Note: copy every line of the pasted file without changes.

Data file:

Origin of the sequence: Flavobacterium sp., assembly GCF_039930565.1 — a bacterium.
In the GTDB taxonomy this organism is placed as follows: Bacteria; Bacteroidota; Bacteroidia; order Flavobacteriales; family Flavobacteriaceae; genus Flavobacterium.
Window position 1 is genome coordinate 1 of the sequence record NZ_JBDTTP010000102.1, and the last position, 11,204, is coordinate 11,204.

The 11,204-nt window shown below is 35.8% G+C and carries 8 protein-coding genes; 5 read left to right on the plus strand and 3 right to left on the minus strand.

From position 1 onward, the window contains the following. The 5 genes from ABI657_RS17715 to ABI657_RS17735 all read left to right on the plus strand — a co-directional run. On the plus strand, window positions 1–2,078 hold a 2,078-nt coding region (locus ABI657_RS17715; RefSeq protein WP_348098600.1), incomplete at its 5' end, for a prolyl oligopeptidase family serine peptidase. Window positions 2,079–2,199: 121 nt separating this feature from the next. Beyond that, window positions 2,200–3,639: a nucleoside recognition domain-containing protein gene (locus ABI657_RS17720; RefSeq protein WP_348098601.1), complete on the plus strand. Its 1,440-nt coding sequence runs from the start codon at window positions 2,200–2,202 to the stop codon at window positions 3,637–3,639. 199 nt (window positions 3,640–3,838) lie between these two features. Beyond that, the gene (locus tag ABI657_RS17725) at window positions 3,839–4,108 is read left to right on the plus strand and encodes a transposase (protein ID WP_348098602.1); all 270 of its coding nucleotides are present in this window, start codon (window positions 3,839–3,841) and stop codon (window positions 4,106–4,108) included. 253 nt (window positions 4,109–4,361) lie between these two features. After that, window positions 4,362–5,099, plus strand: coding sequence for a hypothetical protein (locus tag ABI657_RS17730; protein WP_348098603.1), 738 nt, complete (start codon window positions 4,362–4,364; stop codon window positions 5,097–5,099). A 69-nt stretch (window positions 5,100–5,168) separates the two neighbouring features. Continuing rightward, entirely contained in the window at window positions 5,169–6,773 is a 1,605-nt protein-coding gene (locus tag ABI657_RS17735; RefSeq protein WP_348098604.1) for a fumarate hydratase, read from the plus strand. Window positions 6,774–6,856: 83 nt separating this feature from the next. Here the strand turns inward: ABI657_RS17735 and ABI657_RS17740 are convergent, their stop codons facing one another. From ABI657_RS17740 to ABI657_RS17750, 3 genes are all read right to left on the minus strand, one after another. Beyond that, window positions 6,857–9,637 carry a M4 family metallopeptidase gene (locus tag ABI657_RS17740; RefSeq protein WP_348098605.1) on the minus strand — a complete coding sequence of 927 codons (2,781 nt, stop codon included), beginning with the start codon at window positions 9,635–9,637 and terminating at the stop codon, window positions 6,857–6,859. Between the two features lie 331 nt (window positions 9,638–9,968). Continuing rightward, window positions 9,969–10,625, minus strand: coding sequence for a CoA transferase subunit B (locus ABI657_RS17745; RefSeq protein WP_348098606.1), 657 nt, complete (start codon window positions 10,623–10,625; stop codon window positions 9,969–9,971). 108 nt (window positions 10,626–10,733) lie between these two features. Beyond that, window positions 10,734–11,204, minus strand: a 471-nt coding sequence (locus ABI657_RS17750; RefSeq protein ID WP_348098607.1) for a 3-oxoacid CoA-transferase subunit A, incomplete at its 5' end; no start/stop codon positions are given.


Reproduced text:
Origin of the sequence: Flavobacterium sp., assembly GCF_039930565.1 — a bacterium.
In the GTDB taxonomy this organism is placed as follows: Bacteria; Bacteroidota; Bacteroidia; order Flavobacteriales; family Flavobacteriaceae; genus Flavobacterium.
Window position 1 is genome coordinate 1 of the sequence record NZ_JBDTTP010000102.1, and the last position, 11,204, is coordinate 11,204.

The 11,204-nt window shown below is 35.8% G+C and carries 8 protein-coding genes; 5 read left to right on the plus strand and 3 right to left on the minus strand.

From position 1 onward, the window contains the following. The 5 genes from ABI657_RS17715 to ABI657_RS17735 all read left to right on the plus strand — a co-directional run. On the plus strand, window positions 1–2,078 hold a 2,078-nt coding region (locus ABI657_RS17715; RefSeq protein WP_348098600.1), incomplete at its 5' end, for a prolyl oligopeptidase family serine peptidase. Window positions 2,079–2,199: 121 nt separating this feature from the next. Beyond that, window positions 2,200–3,639: a nucleoside recognition domain-containing protein gene (locus ABI657_RS17720; RefSeq protein WP_348098601.1), complete on the plus strand. Its 1,440-nt coding sequence runs from the start codon at window positions 2,200–2,202 to the stop codon at window positions 3,637–3,639. 199 nt (window positions 3,640–3,838) lie between these two features. Beyond that, the gene (locus tag ABI657_RS17725) at window positions 3,839–4,108 is read left to right on the plus strand and encodes a transposase (protein ID WP_348098602.1); all 270 of its coding nucleotides are present in this window, start codon (window positions 3,839–3,841) and stop codon (window positions 4,106–4,108) included. 253 nt (window positions 4,109–4,361) lie between these two features. After that, window positions 4,362–5,099, plus strand: coding sequence for a hypothetical protein (locus tag ABI657_RS17730; protein WP_348098603.1), 738 nt, complete (start codon window positions 4,362–4,364; stop codon window positions 5,097–5,099). A 69-nt stretch (window positions 5,100–5,168) separates the two neighbouring features. Continuing rightward, entirely contained in the window at window positions 5,169–6,773 is a 1,605-nt protein-coding gene (locus tag ABI657_RS17735; RefSeq protein WP_348098604.1) for a fumarate hydratase, read from the plus strand. Window positions 6,774–6,856: 83 nt separating this feature from the next. Here the strand turns inward: ABI657_RS17735 and ABI657_RS17740 are convergent, their stop codons facing one another. From ABI657_RS17740 to ABI657_RS17750, 3 genes are all read right to left on the minus strand, one after another. Beyond that, window positions 6,857–9,637 carry a M4 family metallopeptidase gene (locus tag ABI657_RS17740; RefSeq protein WP_348098605.1) on the minus strand — a complete coding sequence of 927 codons (2,781 nt, stop codon included), beginning with the start codon at window positions 9,635–9,637 and terminating at the stop codon, window positions 6,857–6,859. Between the two features lie 331 nt (window positions 9,638–9,968). Continuing rightward, window positions 9,969–10,625, minus strand: coding sequence for a CoA transferase subunit B (locus ABI657_RS17745; RefSeq protein WP_348098606.1), 657 nt, complete (start codon window positions 10,623–10,625; stop codon window positions 9,969–9,971). 108 nt (window positions 10,626–10,733) lie between these two features. Beyond that, window positions 10,734–11,204, minus strand: a 471-nt coding sequence (locus ABI657_RS17750; RefSeq protein ID WP_348098607.1) for a 3-oxoacid CoA-transferase subunit A, incomplete at its 5' end; no start/stop codon positions are given.